- Lonely Planet (lonelyplanet.com/scotland) Destination information, hotel bookings, traveller forum and more.
- VisitScotland (www.visitscotland.com) Official tourism site; booking services.
- Internet Guide to Scotland (www.scotland-info.co.uk) Best online tourist guide to Scotland.
- Traveline (www.travelinescotland.com) Up-to-date public-transport timetables.
- ScotlandsPeople (www.scotlandspeople.gov.uk) Official genealogical website that lets you search the indexes to old parish registers and statutory registers, as well as census returns, on a pay-per-view basis.
- Quality rather than quantity should be your goal: instead of a hair-raising race to see everything, pick a handful of destinations and give yourself time to linger. The most memorable experiences in Scotland are often the ones where you’re doing very little.
- If you’re driving, get off the main roads when you can. Some of the country’s most stunning scenery is best enjoyed on secondary or tertiary roads that wind their narrow way through standout photo ops.
- Make the effort to greet the locals. The best experiences of Scotland are to be had courtesy of the Scots themselves, whose helpfulness, friendliness and fun has not been exaggerated.
- Be prepared for midges – tiny biting flies that can make life a misery in summer in the Highlands. Bring along insect repellent, antihistamine cream and long-sleeved shirts and trousers.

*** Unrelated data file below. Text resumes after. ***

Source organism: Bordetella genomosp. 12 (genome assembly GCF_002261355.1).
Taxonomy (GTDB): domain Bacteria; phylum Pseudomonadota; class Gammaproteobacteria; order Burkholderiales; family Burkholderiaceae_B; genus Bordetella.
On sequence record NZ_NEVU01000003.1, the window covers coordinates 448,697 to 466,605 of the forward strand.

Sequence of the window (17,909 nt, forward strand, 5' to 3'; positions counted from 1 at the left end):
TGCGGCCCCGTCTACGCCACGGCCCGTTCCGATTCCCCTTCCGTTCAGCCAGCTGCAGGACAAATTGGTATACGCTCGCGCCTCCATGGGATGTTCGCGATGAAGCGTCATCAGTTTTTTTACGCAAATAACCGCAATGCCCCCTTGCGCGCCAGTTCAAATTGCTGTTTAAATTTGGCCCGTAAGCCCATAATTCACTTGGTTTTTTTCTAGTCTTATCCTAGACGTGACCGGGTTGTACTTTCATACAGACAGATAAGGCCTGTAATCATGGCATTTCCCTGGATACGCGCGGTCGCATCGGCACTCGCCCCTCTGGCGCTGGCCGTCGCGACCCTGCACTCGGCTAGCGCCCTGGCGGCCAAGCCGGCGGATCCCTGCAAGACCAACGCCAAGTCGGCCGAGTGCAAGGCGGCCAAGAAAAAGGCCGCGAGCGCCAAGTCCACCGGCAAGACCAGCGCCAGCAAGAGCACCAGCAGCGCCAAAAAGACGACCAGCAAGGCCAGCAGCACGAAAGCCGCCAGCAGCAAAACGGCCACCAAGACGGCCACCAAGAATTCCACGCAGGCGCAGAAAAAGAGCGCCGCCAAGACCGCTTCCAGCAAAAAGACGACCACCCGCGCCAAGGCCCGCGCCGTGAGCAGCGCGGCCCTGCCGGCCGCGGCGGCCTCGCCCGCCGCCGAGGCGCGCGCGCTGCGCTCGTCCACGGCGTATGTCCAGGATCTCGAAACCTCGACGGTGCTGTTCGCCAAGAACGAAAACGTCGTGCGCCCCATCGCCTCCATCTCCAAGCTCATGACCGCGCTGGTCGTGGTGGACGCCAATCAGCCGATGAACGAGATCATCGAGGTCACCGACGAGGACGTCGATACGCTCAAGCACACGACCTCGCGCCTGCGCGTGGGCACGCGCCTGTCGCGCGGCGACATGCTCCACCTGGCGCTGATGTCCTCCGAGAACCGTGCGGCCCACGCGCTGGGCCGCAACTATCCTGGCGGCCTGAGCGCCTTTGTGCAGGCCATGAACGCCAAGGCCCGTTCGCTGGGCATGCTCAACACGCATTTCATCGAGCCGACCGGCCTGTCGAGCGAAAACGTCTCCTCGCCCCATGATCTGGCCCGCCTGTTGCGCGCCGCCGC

What to Take
- Driving licence
- Good walking shoes or boots
- Waterproof jacket
- UK electrical adapter
- Insect repellent
- Hangover cure (all that whisky, you know)
What to Wear
Scotland is a fairly casual destination and you can wear pretty much whatever you like all the time. For fancy dinners, smart casual is all that’s required. No restaurant will insist on jackets or ties, nor will any theatre or concert hall.
Summer days can be warm but rarely hot, so you’ll always want something around your legs and shoulders when the inevitable cool sets in.
In the end, the factor that will determine your outfits the most is the weather, which also means that a light, waterproof jacket should always be close at hand, preferably one that you can fold away and keep in a shoulder bag.
- Make sure your passport is valid for at least six months past your arrival date.
- Make all necessary bookings (for accommodation, events and travel).
- Check airline baggage restrictions.
- Inform your debit-/credit-card company of your travels.
- Arrange appropriate travel insurance.
- Check if you can use your mobile (cell) phone.